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Investigations into the levels of horticultural food wastes in Western Australia and a waste valorisation strategy using waste Daucus carota for producing high-value Silver nanoparticles with antimicrobial properties

Ghosh, Purabi (2018) Investigations into the levels of horticultural food wastes in Western Australia and a waste valorisation strategy using waste Daucus carota for producing high-value Silver nanoparticles with antimicrobial properties. PhD thesis, Murdoch University.

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Humanity faces many challenges today that will increase in severity in the future. The urgent need to increase food production levels to meet the needs of an ever-increasing global population is also creating an ever-growing amount of food waste and directly influences food security. The disposal of large and ever increasing amounts of food waste is not only a significant financial loss, but it also creates a serious environment problem. Food waste problems are a major factor preventing sustainable economic growth, acceptable environmental safe guards and sustainable development of food resources. Food waste arises from a variety of sources, starting on the farm, and continuing through post-harvest handling, distribution, wholesale, retail and finally ending with the consumer. However, concerns about hunger, conservation, environmental degradation and the socioeconomic impact of food waste has accelerated research into developing strategies that can reduce food waste levels and promote effective waste utilisation strategies. Because of these concerns, global research interest has focused on developing sustainable eco-friendly practices and innovative strategies that can valorise food waste. Importantly, food waste is a renewable resource that is composed of a wide variety of useful organic materials. Waste valorisation strategies are designed to convert food waste into different value-added products such as bioactive compounds, biofuels and pharmaceuticals. However, to fully exploit this largely under-utilized renewable resource, validated information is needed to clearly elucidate the levels of waste produced within the food supply chain. Currently, there is very little validated information available that specifies the amounts of waste being produced by the various stages within the food supply chain between farm and fork. Also, to fully develop this largely under-utilized renewable resource new manufacturing processes are needed, and conversional manufacturing facilities need to be re-engineered to handle food waste.

The present work examines food waste using a holistic and multi-disciplinary approach to first gain a better understanding of the extent of the problem both globally and locally in Western Australia. And secondly, develop a unique waste valorisation strategy that uses a green chemistry-based process to produce high-value Ag nanoparticles using food waste. From the global perspective, the first part of the thesis examines various articles currently reported in the literature and quantifies waste levels and examines the trends in wastage for various food sectors such as fruit and vegetable, fisheries, meat and poultry, grain, milk and dairy. Also investigated were issues such as factors contributing to food waste, effective cost/benefit food waste utilisation methods, sustainability and environment considerations and public acceptance. All of these factors were identified as hurdles that prevent large scale food waste processing. From an Australian perspective, food waste is estimated to cost around AUS$8 billion annually. This large and unacceptable amount of waste results in significant economic losses for Australia, inefficient use of local resources and has a serious impact on the environment. However, prior to this work there were very few studies reporting the amount and types of wastes being generated. The present work, for the first time, carried out two extensive surveys and assessments in Western Australia Horticultural sector that were designed to identify the types of fruit and vegetable wastes, and their respective waste levels. The first collected data regarding fruit and vegetable wastage produced by Western Australian farmers (growers), and second looked a wastes generated by wholesalers operating at Market City Canning Vale, Perth. Data from both assessments identified the types and amounts of waste generated within Western Australia.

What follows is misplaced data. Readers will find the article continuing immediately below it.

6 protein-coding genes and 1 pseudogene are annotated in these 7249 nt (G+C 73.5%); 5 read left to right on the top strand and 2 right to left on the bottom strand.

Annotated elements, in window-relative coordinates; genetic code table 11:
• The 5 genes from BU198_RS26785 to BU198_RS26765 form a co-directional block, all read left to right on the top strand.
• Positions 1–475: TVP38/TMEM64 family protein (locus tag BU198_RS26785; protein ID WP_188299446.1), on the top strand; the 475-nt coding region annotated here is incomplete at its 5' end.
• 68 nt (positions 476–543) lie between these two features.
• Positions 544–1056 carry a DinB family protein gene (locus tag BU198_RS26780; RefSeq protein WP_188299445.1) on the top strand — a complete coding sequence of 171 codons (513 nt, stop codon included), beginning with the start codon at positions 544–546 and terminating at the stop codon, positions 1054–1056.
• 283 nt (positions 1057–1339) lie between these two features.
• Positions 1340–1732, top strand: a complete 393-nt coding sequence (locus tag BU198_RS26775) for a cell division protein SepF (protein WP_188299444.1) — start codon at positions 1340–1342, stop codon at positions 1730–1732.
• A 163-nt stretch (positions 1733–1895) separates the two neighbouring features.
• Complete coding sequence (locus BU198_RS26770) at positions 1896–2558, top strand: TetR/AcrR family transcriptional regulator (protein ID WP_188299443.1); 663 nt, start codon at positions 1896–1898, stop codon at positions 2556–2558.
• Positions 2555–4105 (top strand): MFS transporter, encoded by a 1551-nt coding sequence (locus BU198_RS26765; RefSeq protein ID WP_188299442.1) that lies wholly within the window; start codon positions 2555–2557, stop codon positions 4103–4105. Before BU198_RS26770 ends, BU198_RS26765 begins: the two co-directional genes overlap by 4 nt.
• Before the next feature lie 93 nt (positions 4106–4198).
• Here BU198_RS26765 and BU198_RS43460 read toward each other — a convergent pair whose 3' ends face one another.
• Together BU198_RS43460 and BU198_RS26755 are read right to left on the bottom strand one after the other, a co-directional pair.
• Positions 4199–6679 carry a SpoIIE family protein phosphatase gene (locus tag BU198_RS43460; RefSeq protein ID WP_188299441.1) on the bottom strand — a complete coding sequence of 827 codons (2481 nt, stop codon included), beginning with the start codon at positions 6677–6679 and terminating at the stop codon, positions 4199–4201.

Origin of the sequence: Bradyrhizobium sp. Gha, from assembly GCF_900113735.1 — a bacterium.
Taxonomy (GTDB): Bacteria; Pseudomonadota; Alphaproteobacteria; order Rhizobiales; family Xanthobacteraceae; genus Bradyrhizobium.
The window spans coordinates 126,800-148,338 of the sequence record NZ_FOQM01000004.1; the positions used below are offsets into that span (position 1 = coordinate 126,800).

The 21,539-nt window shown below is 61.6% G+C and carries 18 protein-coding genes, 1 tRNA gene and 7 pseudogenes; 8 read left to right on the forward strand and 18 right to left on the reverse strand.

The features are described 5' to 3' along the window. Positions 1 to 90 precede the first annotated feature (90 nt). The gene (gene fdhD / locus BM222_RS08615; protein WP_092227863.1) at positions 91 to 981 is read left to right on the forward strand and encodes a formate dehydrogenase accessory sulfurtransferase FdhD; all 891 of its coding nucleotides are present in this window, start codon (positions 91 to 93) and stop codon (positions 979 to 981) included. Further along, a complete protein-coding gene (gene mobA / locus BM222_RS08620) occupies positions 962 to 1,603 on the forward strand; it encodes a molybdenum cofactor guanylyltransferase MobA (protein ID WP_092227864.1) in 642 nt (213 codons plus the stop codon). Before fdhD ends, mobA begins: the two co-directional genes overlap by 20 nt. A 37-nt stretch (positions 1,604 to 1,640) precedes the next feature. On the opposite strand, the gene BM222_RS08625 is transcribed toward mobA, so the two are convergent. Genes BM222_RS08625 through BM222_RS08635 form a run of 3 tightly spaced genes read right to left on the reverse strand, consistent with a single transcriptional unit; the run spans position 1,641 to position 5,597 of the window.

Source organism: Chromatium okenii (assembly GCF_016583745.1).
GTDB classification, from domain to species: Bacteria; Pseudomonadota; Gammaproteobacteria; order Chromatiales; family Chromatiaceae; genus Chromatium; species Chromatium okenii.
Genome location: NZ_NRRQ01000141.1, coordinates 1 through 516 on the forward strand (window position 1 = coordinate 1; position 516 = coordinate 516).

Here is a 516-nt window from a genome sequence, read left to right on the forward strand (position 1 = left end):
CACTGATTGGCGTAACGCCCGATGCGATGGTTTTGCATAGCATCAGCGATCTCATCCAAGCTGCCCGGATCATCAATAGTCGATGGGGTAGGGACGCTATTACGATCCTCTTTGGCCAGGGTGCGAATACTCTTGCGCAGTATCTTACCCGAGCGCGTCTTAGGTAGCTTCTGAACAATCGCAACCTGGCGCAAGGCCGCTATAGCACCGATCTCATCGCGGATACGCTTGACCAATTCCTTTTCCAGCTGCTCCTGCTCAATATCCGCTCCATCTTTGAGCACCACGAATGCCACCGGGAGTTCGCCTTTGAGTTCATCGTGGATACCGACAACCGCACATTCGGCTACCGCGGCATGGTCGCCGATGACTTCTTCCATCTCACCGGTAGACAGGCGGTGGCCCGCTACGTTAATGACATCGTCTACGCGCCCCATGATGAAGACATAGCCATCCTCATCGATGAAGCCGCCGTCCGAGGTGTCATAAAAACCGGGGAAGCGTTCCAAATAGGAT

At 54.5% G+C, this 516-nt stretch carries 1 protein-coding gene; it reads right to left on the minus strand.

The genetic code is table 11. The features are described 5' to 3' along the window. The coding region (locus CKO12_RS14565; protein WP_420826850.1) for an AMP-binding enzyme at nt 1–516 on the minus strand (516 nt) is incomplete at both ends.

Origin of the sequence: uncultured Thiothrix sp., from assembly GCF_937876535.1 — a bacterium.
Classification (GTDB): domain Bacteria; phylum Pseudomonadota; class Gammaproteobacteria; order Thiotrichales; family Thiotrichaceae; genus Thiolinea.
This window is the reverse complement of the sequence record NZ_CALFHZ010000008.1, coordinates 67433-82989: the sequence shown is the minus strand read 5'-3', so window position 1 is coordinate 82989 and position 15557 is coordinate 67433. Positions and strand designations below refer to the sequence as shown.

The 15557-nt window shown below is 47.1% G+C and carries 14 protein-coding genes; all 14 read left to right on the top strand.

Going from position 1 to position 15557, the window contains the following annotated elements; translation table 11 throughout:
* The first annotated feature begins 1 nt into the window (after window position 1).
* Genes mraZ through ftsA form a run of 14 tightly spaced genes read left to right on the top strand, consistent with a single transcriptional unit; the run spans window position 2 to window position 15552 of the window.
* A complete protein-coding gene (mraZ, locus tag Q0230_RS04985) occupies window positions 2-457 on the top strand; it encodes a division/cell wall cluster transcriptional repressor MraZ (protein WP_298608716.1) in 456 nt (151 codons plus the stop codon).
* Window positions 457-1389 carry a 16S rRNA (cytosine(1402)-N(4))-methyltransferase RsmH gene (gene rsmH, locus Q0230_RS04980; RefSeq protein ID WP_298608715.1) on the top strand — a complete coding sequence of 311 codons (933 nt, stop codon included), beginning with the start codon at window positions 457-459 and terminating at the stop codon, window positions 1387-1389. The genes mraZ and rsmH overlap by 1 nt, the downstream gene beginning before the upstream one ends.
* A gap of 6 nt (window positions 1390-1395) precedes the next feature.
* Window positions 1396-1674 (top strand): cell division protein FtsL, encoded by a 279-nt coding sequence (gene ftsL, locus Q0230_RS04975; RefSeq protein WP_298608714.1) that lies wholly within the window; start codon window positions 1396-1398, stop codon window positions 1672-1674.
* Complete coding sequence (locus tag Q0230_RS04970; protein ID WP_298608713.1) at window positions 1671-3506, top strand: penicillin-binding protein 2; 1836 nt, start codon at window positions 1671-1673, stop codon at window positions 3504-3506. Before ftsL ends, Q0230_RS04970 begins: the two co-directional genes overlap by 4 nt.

Waste valorisation is an appealing concept for promoting and developing manufacturing processes that converts renewable food wastes into valuable marketable products. The present work developed a new and innovative waste valorisation strategy that produced high-value silver (Ag) nanoparticles form a significant food waste (Carrot, Daucus carota) generated in Western Australia. The economic importance of Ag nanoparticles stems from their incorporation in new pharmaceuticals and antibiotic medications. The results of this work have clearly demonstrated “proof of concept” for this waste valorisation strategy. The Ag nanoparticles produced by this low-cost and one-pot green synthesis approach were found to have positive antimicrobial properties towards two human pathogens, namely, Escherichia coli and Staphylococcus epidermidis. Thus, demonstrating food waste can be used to produce high-value Ag nanoparticles with antimicrobial properties that have the potential to be used in antibiotic pharmaceuticals.

Item Type: Thesis (PhD)
Murdoch Affiliation(s): Chemistry and Physics
United Nations SDGs: Goal 12: Responsible Consumption and Production
Supervisor(s): Poinern, Gérrard Eddy Jai and Fawcett, Derek
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